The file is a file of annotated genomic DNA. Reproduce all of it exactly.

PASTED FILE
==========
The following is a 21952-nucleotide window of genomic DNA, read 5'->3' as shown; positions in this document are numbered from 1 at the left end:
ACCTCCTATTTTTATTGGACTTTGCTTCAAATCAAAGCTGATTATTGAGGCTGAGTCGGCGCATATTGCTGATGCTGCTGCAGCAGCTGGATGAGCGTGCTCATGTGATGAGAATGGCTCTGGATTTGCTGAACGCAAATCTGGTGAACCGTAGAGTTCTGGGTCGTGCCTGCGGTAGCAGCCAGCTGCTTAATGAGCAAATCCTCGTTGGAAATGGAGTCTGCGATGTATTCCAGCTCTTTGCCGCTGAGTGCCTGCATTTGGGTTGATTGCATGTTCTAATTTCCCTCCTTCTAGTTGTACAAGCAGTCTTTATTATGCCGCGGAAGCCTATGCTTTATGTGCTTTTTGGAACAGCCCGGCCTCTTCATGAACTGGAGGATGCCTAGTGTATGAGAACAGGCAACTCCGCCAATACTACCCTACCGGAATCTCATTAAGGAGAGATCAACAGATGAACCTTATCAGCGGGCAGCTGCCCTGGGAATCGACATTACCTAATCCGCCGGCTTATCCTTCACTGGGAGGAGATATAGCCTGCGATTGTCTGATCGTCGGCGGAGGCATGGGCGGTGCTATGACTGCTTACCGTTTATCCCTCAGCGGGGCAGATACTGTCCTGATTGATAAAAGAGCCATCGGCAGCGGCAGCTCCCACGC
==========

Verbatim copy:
The following is a 21952-nucleotide window of genomic DNA, read 5'->3' as shown; positions in this document are numbered from 1 at the left end:
ACCTCCTATTTTTATTGGACTTTGCTTCAAATCAAAGCTGATTATTGAGGCTGAGTCGGCGCATATTGCTGATGCTGCTGCAGCAGCTGGATGAGCGTGCTCATGTGATGAGAATGGCTCTGGATTTGCTGAACGCAAATCTGGTGAACCGTAGAGTTCTGGGTCGTGCCTGCGGTAGCAGCCAGCTGCTTAATGAGCAAATCCTCGTTGGAAATGGAGTCTGCGATGTATTCCAGCTCTTTGCCGCTGAGTGCCTGCATTTGGGTTGATTGCATGTTCTAATTTCCCTCCTTCTAGTTGTACAAGCAGTCTTTATTATGCCGCGGAAGCCTATGCTTTATGTGCTTTTTGGAACAGCCCGGCCTCTTCATGAACTGGAGGATGCCTAGTGTATGAGAACAGGCAACTCCGCCAATACTACCCTACCGGAATCTCATTAAGGAGAGATCAACAGATGAACCTTATCAGCGGGCAGCTGCCCTGGGAATCGACATTACCTAATCCGCCGGCTTATCCTTCACTGGGAGGAGATATAGCCTGCGATTGTCTGATCGTCGGCGGAGGCATGGGCGGTGCTATGACTGCTTACCGTTTATCCCTCAGCGGGGCAGATACTGTCCTGATTGATAAAAGAGCCATCGGCAGCGGCAGCTCCCACGC